Become a Member Today!

Scheduled Events:
Winter Sleigh Exhibit
Sleigh Day
Summer Carriage Exhibit
Plow Day
Educational Programs and Clinics

Reserve Skyline Farm for Your Event:
Family Reunions
Group Events
Dog Agility
Trails Open to the Public:
Horseback Riding
Carriage Driving
Cross Country Skiing

Our 21st Annual Sleigh Day- Saturday, February 8, 12 to 3 pm (no Storm Date)

posted Jan 19, 2020, 2:21 PM by John Sowles

Skyline Farm is hosting its Annual Sleigh Day in conjunction with the debut of its new museum exhibit. Dress warmly and come to Skyline Farm where horse-drawn sleighs are displayed inside the museum and driven outside in the arena. Admission is free.


Sleigh Day Details

12 pm: Ben Lapointe of Greene and his sweet pair of miniature horses will give Mini Sleigh Rides for children up to age 12. A donation of $5 per child is requested. 


12 pm: John Sczymecki of Hideaway Farm, Topsham, and his team of draft horses will provide sleigh rides around the field for an $8 donation per person or $25 per family. Children ages 5 and under are free on this big sleigh ride.


12:30 pm: Observe various aspects of the art of driving horses put to sleighs, bringing to life 19th century skills in the outdoor arena as described by Sheila Alexander.


2 pm: Bring your snowshoes for a guided walk on Skyline’s trails led by Jennifer Robbins.


Hot food and drinks will be for sale indoors, starting at noon and continuing until we sell out! 


Duck inside the Carriage Museum at the Visitor Center for a look at our new exhibit: ‘200 Years of Runners & Wheels: Celebrating Maine’s Bicentennial’.


For more information, please contact Pamela Ames,



Drivers Needed for Sleigh Demo

Invitation to Sleigh Drivers:

Please bring your horse and sleigh to participate in a narrated sleighing demonstration for the public at Sleigh Day, beginning at 12:30 p.m. There’s no entry fee, and you will be provided a complimentary lunch. Please feel free to dress in the style of ‘Currier & Ives’ from this bygone era.


Contact Pamela Ames at (207) 829-5708 or in advance to let her know that you’ll be participating.


Celebrating Maine's BiCentennial-200 Years Of Runners & Wheels

posted Jan 19, 2020, 7:26 AM by John Sowles   [ updated Jan 19, 2020, 7:30 AM ]

Beginning Sunday, February 9th - 1-4 and each Sunday thereafter

Skyline's Winter exhibit will highlight vehicles used circa 1820 in Maine. Early carriage & sleigh makers liked to use the words Comfort & Pleasure in their vehicle names. These words would put tranquil allusions of grandeur in your head. Reality was original roads were nothing but rough, dusty widened riding or walking paths!

Today the statement “scarce as hens teeth” fits this era of horse-drawn vehicles. It is rare that a museum would have one vehicle 200 years old or older. Skyline has many; three four wheeled Pleasure and Comfort Waggons (two recently acquired), a two wheeled doctors Riding Chair used in Cornish Maine and a Boston Chaise, as well as many unusual sleighs. During this time period a large percentage of each vehicles “parts” were wood, maybe a little leather and minimal custom made steel bolts. As time went on more and more steel parts/leather straps were added for strength and durability.  Two vehicles in particular represent what would have been used in 1820.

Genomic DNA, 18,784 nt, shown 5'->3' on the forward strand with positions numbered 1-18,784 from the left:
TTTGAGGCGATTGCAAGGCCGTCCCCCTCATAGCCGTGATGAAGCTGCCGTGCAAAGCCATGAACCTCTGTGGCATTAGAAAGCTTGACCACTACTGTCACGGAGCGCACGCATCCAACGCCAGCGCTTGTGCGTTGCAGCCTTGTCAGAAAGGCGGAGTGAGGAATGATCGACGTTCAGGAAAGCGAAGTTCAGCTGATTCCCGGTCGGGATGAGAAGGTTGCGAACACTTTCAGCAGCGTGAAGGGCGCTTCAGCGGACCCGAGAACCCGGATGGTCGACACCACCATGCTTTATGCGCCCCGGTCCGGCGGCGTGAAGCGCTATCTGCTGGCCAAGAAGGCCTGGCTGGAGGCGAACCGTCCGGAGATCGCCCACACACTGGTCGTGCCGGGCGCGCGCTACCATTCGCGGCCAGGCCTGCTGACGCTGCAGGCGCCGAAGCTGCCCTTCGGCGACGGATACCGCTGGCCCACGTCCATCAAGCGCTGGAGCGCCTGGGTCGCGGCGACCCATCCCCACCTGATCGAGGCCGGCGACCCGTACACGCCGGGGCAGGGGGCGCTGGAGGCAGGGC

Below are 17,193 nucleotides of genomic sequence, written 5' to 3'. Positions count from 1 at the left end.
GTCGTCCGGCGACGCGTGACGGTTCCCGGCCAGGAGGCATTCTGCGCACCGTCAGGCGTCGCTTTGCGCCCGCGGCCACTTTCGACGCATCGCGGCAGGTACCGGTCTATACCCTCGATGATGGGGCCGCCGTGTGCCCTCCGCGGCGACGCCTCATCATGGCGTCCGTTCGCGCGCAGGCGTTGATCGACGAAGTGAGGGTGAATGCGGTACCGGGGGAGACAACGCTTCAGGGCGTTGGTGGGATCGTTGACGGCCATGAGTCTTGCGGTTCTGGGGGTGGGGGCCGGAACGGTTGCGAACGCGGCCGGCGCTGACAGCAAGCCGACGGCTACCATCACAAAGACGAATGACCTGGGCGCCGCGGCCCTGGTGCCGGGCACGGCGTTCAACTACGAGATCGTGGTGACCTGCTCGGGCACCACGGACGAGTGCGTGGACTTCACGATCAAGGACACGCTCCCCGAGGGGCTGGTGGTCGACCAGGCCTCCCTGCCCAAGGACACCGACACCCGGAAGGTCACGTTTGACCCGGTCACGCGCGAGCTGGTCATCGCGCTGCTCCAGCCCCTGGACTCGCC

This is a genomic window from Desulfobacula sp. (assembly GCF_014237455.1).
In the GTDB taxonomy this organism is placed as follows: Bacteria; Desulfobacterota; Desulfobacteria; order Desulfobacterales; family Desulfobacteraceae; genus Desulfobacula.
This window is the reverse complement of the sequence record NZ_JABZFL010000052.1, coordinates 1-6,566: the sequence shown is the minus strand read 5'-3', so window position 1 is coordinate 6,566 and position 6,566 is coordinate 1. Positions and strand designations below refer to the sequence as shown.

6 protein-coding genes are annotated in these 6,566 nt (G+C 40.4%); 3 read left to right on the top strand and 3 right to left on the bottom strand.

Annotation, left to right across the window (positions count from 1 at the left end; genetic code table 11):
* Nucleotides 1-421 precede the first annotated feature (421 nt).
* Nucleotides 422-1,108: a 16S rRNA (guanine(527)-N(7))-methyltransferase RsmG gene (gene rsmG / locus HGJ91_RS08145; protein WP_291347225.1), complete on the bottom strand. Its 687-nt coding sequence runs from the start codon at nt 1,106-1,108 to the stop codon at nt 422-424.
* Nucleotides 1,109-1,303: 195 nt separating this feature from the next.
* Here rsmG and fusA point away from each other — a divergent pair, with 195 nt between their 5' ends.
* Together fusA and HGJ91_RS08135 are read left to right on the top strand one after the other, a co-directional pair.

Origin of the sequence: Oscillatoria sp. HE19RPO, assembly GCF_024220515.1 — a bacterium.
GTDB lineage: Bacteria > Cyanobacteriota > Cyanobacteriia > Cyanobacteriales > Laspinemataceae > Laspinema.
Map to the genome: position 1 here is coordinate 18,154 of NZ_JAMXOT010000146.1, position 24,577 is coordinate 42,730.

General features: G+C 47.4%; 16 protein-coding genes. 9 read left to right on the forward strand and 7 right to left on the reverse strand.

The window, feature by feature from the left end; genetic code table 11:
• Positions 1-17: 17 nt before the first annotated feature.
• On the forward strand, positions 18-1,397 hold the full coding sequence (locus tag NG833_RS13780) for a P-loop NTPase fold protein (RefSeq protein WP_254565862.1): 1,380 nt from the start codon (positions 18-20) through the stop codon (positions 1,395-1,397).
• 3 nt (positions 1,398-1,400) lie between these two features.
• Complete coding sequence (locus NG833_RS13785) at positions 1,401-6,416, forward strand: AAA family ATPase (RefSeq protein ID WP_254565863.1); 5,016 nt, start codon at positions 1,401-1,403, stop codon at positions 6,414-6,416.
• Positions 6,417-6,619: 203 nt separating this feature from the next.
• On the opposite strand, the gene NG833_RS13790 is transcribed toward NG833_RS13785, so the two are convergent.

First, our blue Comfort Waggon was built for Henry Knox (Chief Artillery Officer to General George Washington) who moved to Thomaston, District of Maine when he left the military. Knox weighed in at about 300 lbs and needed a strong/comfortable vehicle. The body of that vehicle hangs on wood thorough-braces, with an unusual curved wooden spring system, three reaches and a cantilevered seat. Knox's impressive Maine mansion was called Montpelier. It was torn down in 1871 (65 years after Knox's death) to make room for Thomaston's new Railroad line. Today an exact replica sits a few hundred feet from the original site. Tours start up again on Memorial Day, visit for more details.

Second, our lime green lime green all-purpose Pleasure Waggons was discovered in a mid-Maine coastal community. It would just as easily transport a farmer's goods to market as a family to church on Sunday. The vehicle has a cantilevered seat, straight wooden springs and wheels pinned on to wooden axles (as apposed to common steel nuts used decades later).

We will display several early sleighs including the Rudyard Kipling rattan Basket Sleigh and early Albany & Portland styles along with some more "modern", but unusual, sleighs that carried the mail, school children, the dead, doctors, and the wealthy. 

1-2 of 2